USDA's discovery of nearly $50 million in payments to ineligible farmers has the ag agency teaming with the Internal Revenue Service to assure that high-income individuals and entities who request payments meet limits set forth in the 2008 Farm Bill.
"One of the goals of this Administration is to make certain that USDA payments are not issued to individuals and entities that exceed income eligibility limits established by law," comments Ag Secretary Tom Vilsack, in a press statement. "Once this verification system is fully operational, high-income individuals and entities will be identified by USDA before farm program payments are actually disbursed to them."
Starting with the 2009 crop year and for successive years, in order to be eligible for USDA payments, all recipients will have to sign a separate form which grants IRS authority to provide income information to USDA for verification purposes. Before IRS will provide the information for a particular producer, IRS form 8821, or a similar form, must be obtained from each producer authorizing the release of information. Failure to obtain such form will make the producer ineligible for program benefits.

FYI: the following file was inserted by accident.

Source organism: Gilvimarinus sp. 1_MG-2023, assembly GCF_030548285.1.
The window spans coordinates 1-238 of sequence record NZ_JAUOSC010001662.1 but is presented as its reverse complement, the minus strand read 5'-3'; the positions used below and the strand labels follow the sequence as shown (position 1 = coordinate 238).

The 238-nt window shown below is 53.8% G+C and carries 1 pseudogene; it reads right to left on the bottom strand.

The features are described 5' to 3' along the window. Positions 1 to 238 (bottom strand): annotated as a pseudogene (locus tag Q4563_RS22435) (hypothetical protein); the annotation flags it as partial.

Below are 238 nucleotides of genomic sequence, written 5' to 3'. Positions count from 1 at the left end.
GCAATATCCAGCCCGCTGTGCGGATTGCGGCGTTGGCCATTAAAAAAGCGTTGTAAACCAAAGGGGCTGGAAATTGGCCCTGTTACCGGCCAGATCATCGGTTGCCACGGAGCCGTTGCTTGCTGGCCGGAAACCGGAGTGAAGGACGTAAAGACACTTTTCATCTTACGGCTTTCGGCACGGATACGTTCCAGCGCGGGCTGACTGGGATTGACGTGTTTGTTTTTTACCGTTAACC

Last October, the U.S. Government Accountability Office released a report showing that because USDA had inadequate management controls - including review tax returns - it could not ensure that payments were made only to qualified individuals. That GAO report also found that of the 1.8 million individuals receiving farm payments from 2003 through 2006, more than 2,500 had an average adjusted gross income that made them ineligible for farm payments. Lacking any ability to verify income, USDA paid more than $49 million to ineligible recipients.
The 2008 Farm Bill mandates that recipients of many payments, including direct payments, are not eligible if their gross on-farm income average for the previous three taxable years is greater than $500,000. And, direct payments cannot be paid to participants whos average adjusted gross farm income for the three-year period exceeds $750,000.